Another factor that can control corruption drastically is the use of technology. Take the case of railway reservations where earlier we had to stand in line for hours together and even pay separately for berths. Once the process became online, people got tickets immediately and it is an example of technology being put to good use. It is the same with pan cards too. The whole process is online and we no longer have to interact with any agent for getting this done.
The third point I would like to make is the importance of transparency. If anyone wants to do anything, it should not be done secretively. It should be done openly for everyone to see. Only information related to national security should be kept a secret. The common people should have access to all other information relating to the delivery of public services. It should be equal for all.

Yet another factor hindering the delivery of public services is that most of the citizens are not aware of the laws. This ignorance is taken advantage of by corrupt officials. I have come across a case where a layperson came to me saying that a police officer was demanding Rs 50,000 to carry out the investigation. When I prodded this layperson further, I realised that he was under the impression that the money demanded was the fee for carrying out the investigation and he never realised that it was in fact a bribe. He thought that it was a common practice to pay high-ranking officers a fee. So, it is important to make people aware that different branches of the government exist to serve the needs of the citizens and for rendering these services, the officials are paid salaries by the government. Public awareness is extremely less when it comes to this.
One of the activities that I was part of during my tenure is that we tried to spread public awareness on this issue. It is important for the public to understand that they have the right to public services as the citizens of this country. They also need to be aware of the laws that will help them get access to these services. A domicile certificate is the right of every citizen and the government official is not bestowing any favour on them by issuing the certificate, but is only doing their work. There should also be clear guidelines on who is eligible to be beneficiaries of a particular scheme. Also, our governance, instead of being individual-based, should be system-based.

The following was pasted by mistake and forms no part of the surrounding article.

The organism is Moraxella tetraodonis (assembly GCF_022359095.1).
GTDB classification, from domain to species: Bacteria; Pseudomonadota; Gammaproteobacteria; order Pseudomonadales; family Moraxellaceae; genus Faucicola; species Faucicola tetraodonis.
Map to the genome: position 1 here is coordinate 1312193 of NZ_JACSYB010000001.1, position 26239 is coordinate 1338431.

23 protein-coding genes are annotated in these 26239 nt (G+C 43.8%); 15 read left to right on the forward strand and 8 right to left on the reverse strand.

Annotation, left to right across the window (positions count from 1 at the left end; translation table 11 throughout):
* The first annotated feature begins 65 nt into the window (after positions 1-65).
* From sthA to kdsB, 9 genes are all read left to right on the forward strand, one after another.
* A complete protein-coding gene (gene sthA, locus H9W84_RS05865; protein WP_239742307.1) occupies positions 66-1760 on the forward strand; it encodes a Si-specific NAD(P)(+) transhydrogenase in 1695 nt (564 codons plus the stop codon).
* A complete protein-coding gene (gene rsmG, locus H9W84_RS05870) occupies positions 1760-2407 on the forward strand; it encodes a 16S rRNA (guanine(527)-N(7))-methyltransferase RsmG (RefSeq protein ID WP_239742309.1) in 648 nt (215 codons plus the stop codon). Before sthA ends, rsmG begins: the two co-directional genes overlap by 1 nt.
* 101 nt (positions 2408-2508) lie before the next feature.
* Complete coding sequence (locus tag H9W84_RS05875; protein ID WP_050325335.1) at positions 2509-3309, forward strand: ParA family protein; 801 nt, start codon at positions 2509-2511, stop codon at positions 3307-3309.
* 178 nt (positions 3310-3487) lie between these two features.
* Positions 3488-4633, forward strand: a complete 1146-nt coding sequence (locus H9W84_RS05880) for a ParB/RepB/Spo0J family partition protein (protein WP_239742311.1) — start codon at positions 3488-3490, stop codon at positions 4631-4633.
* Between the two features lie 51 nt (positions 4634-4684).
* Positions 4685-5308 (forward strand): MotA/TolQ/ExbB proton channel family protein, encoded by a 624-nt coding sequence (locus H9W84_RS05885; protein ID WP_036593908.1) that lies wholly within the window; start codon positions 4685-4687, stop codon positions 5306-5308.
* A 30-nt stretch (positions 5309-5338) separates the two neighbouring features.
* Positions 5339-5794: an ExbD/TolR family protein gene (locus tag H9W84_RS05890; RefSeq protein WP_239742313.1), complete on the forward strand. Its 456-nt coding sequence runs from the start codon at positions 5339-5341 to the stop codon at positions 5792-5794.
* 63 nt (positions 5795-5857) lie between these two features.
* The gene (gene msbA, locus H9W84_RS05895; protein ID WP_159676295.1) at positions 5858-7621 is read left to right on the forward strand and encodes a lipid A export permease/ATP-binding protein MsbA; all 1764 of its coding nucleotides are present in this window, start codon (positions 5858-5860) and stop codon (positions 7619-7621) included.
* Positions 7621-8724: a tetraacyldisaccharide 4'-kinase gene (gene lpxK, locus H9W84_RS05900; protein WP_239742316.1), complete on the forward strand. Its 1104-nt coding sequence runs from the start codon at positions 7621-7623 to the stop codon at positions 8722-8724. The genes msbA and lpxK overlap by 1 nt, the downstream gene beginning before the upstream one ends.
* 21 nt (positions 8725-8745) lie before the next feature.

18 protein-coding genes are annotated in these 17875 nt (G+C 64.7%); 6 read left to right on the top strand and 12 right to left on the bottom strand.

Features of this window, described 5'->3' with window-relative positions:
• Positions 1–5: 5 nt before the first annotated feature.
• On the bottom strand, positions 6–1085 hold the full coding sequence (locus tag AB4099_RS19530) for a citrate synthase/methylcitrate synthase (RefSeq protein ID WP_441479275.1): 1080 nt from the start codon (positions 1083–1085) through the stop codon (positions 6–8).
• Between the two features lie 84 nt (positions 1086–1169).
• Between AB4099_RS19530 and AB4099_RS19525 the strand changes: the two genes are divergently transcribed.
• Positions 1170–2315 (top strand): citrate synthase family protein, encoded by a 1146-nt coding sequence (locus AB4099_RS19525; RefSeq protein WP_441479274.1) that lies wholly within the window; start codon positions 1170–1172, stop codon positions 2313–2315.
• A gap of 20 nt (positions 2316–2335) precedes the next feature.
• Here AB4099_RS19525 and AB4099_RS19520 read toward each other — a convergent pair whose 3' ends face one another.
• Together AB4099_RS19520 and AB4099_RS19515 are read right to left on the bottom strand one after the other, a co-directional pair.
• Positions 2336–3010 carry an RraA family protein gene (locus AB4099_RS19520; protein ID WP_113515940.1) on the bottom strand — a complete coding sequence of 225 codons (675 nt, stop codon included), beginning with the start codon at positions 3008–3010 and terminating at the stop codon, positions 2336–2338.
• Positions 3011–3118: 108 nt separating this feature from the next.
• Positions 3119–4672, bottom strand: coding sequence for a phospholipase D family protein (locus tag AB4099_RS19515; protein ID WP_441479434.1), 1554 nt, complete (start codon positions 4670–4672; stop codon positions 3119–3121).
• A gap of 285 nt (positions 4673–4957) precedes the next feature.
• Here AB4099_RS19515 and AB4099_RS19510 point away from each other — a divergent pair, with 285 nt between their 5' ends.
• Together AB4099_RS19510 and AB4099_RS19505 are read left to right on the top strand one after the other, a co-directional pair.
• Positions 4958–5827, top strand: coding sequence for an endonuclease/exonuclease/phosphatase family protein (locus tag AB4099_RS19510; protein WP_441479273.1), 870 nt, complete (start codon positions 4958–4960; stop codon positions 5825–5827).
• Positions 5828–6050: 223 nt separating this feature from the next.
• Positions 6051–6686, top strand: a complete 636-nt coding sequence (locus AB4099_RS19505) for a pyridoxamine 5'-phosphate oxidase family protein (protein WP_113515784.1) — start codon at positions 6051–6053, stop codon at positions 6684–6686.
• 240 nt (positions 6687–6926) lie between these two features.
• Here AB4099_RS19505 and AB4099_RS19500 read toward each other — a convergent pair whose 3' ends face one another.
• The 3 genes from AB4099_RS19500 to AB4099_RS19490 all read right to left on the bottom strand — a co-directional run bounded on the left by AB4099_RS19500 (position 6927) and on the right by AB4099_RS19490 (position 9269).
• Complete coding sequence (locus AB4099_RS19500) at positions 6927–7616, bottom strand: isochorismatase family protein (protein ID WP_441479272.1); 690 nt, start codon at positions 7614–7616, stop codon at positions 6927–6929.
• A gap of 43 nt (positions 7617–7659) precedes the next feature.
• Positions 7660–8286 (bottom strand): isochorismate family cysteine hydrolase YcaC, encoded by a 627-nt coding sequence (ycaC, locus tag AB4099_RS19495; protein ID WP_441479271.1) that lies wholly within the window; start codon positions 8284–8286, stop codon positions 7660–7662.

Now, there is a debate over the creation of more districts. I will not go into the merits and demerits of it. But we need to think about the resources that have to be spent in creating such rudimentary structures. Our resources are limited. So, it may not be wise to keep on creating more infrastructure to accommodate the district-level offices and hundreds of officials. Have you ever heard of a district-level or village-level office of Google? And the services of Google are something that we use on a daily basis. We should also streamline the delivery of public services in a similar manner. We should have access to our ids which would ensure that there is no misuse of services.
Being from a village, I can say with certainty that till the time officials at the village level are not empowered and given the authority to take decisions, the delivery of public services will continue to only trickle down from the top and will not reach everyone equally. So, we need to concentrate on basic units of governance – gram panchayat and municipal wards. We need to centre the delivery of goods and services around these units as they are at the last end. They are aware of all the factors and it will be difficult for them to employ corrupt practices at this level.
Next, if we deny any goods and services to a citizen, then they have the right to know the reasons for the rejection. It is the duty of the government officials to let them know why they were not eligible for a particular scheme or facility. Another point I would like to make is if any citizen puts in an application for any public services in any of the government offices or portals, the officials sitting in those offices should be sensitive and patient enough to vet those applications and see if they are complete. This would help in the future where the applicants do not find themselves bribing the officials to accept their incomplete applications.